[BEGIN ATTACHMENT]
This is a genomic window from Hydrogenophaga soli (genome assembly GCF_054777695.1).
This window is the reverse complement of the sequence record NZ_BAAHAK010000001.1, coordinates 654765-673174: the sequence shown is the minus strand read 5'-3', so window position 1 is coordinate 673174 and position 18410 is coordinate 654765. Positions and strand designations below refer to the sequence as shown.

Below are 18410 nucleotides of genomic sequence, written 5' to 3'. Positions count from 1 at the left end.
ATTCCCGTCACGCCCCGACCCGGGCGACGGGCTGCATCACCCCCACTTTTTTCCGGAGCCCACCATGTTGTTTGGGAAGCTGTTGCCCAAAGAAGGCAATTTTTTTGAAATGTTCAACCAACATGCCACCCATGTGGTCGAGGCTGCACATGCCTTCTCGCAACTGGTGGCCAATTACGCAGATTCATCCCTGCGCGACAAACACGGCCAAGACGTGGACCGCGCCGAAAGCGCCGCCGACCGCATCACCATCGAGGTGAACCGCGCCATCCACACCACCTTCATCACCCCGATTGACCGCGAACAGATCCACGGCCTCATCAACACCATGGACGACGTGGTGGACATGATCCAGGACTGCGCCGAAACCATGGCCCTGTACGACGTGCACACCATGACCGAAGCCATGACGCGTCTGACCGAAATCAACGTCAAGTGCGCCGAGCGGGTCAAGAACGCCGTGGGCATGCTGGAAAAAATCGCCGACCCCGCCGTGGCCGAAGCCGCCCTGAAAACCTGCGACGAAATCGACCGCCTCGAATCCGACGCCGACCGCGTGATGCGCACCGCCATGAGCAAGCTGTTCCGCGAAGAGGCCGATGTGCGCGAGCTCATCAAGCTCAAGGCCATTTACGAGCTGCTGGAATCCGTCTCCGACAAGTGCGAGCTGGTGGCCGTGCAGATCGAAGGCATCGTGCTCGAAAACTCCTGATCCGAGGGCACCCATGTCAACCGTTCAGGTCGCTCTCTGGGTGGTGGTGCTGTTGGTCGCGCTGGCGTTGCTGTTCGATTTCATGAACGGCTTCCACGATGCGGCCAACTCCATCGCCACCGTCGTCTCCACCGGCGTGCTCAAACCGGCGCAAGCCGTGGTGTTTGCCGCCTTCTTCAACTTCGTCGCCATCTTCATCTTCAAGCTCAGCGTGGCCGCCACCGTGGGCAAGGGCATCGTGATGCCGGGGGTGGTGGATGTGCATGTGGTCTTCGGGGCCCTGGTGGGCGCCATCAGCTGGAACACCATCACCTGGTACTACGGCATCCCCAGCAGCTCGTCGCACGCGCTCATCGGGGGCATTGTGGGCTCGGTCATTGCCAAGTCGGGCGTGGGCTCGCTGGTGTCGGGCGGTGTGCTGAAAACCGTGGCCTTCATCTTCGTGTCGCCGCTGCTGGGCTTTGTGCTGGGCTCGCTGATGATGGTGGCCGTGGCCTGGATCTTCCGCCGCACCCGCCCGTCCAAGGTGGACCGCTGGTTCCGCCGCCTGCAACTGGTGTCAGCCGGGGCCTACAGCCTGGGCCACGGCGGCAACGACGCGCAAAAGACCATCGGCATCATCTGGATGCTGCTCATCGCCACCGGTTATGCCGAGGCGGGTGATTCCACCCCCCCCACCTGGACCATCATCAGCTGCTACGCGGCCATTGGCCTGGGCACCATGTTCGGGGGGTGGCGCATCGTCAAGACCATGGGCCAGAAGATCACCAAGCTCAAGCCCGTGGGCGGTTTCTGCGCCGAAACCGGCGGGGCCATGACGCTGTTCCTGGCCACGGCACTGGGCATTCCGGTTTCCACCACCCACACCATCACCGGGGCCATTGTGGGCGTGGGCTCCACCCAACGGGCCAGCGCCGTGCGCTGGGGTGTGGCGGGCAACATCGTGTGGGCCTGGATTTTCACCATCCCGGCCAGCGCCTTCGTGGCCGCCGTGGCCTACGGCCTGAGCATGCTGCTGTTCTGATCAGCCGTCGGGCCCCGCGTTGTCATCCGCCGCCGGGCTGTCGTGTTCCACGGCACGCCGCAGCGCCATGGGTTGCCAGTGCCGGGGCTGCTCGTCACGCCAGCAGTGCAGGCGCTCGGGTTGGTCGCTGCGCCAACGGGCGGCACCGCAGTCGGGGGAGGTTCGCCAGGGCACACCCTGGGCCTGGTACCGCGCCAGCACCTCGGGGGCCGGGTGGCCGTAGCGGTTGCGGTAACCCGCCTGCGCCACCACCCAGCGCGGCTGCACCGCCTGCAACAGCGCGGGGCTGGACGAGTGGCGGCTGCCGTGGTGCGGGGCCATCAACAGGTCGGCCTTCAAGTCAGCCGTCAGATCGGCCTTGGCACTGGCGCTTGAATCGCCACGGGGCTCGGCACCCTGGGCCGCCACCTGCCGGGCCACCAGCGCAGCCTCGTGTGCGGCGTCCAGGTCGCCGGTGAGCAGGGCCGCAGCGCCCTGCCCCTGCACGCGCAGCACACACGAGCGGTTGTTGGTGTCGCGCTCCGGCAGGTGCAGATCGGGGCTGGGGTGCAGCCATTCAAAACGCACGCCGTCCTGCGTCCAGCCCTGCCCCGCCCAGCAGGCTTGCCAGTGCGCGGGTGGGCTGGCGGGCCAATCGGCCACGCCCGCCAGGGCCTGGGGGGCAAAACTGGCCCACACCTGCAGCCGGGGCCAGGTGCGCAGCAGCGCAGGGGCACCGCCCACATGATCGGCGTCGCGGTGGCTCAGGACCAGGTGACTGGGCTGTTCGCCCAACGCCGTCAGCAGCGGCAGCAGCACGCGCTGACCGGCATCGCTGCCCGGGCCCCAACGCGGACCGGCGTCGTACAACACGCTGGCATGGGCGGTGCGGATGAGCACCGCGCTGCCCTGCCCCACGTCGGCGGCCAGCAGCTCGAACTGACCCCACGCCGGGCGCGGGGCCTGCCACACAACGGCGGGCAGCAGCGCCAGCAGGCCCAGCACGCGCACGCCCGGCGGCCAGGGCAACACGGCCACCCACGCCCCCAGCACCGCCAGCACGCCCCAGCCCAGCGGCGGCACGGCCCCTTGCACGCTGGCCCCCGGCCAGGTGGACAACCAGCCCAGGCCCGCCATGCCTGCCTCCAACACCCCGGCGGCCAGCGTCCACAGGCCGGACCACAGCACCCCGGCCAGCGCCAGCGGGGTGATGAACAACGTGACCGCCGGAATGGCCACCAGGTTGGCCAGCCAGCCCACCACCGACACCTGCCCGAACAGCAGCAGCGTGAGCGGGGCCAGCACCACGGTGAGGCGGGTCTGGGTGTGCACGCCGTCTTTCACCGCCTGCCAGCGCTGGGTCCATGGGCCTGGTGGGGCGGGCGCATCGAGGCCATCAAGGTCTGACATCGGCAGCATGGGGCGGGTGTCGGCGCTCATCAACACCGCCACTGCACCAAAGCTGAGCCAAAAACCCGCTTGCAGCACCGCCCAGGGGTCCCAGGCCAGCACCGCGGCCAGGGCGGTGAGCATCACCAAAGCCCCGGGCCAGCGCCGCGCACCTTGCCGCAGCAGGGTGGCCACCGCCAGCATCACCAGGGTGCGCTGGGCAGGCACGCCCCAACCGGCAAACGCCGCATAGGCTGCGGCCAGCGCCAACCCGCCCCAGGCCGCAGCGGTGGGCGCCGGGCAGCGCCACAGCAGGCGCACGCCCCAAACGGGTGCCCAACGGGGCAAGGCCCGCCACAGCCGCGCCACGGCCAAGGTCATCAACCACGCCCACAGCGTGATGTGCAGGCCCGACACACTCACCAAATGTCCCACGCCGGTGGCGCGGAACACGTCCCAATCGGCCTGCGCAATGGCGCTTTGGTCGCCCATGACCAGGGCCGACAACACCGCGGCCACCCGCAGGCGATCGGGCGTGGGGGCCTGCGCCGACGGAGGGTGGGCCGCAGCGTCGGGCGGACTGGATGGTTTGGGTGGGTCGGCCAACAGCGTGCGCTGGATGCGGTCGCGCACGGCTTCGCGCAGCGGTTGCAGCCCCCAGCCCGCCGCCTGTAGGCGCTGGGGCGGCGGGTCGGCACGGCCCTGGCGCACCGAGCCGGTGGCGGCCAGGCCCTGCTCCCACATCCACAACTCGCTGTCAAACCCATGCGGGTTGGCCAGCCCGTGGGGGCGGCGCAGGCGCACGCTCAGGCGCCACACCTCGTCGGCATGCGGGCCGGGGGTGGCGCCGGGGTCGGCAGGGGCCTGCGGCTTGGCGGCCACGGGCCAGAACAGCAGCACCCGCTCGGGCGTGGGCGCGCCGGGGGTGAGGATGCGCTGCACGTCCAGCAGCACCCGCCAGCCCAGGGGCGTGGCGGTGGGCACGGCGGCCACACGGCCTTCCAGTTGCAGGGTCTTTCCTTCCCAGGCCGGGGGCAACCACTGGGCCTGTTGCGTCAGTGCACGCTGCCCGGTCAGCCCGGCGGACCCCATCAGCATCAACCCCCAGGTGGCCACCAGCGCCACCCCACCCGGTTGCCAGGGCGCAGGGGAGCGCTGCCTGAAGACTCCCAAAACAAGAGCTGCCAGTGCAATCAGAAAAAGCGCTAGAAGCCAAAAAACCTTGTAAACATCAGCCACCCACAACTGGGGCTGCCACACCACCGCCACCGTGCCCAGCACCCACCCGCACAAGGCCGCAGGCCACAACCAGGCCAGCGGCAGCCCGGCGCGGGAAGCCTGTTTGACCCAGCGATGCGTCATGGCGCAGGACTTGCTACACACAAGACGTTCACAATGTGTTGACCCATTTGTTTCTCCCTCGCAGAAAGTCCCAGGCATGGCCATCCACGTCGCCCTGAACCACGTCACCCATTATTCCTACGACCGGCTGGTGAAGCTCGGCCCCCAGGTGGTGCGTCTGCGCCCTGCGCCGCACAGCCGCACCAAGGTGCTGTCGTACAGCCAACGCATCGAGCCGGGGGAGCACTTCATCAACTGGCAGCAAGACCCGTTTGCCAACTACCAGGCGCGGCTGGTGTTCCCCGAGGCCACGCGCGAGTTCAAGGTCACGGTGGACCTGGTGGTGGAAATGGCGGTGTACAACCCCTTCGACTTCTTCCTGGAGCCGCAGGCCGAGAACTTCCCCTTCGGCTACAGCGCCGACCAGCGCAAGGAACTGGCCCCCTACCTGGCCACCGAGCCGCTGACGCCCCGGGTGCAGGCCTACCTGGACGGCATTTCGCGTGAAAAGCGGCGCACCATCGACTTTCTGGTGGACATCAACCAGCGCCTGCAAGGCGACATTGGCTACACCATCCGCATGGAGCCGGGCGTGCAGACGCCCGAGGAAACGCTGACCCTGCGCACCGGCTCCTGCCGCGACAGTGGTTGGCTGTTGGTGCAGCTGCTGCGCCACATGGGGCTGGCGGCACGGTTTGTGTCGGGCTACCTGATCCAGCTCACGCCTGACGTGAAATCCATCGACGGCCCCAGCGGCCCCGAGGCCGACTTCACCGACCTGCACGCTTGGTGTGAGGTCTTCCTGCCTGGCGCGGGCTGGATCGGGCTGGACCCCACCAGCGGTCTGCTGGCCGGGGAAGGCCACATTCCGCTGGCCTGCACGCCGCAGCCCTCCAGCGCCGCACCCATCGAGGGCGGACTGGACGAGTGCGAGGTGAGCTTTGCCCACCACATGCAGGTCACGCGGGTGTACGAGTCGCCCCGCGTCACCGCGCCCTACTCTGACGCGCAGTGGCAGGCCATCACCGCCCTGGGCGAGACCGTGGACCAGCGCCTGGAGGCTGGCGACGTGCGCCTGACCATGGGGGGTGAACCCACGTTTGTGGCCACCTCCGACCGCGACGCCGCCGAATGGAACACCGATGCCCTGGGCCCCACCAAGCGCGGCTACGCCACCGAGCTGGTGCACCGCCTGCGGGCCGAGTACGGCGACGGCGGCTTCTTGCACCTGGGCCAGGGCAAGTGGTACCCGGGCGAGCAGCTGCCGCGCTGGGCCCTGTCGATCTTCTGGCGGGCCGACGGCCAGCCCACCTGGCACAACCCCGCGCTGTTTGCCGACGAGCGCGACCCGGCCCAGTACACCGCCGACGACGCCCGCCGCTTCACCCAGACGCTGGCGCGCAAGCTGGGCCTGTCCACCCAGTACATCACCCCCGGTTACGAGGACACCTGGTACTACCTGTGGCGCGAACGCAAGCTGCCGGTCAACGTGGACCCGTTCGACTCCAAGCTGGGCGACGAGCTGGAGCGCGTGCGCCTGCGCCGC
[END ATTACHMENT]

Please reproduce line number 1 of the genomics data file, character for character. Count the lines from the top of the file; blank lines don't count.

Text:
This is a genomic window from Hydrogenophaga soli (genome assembly GCF_054777695.1).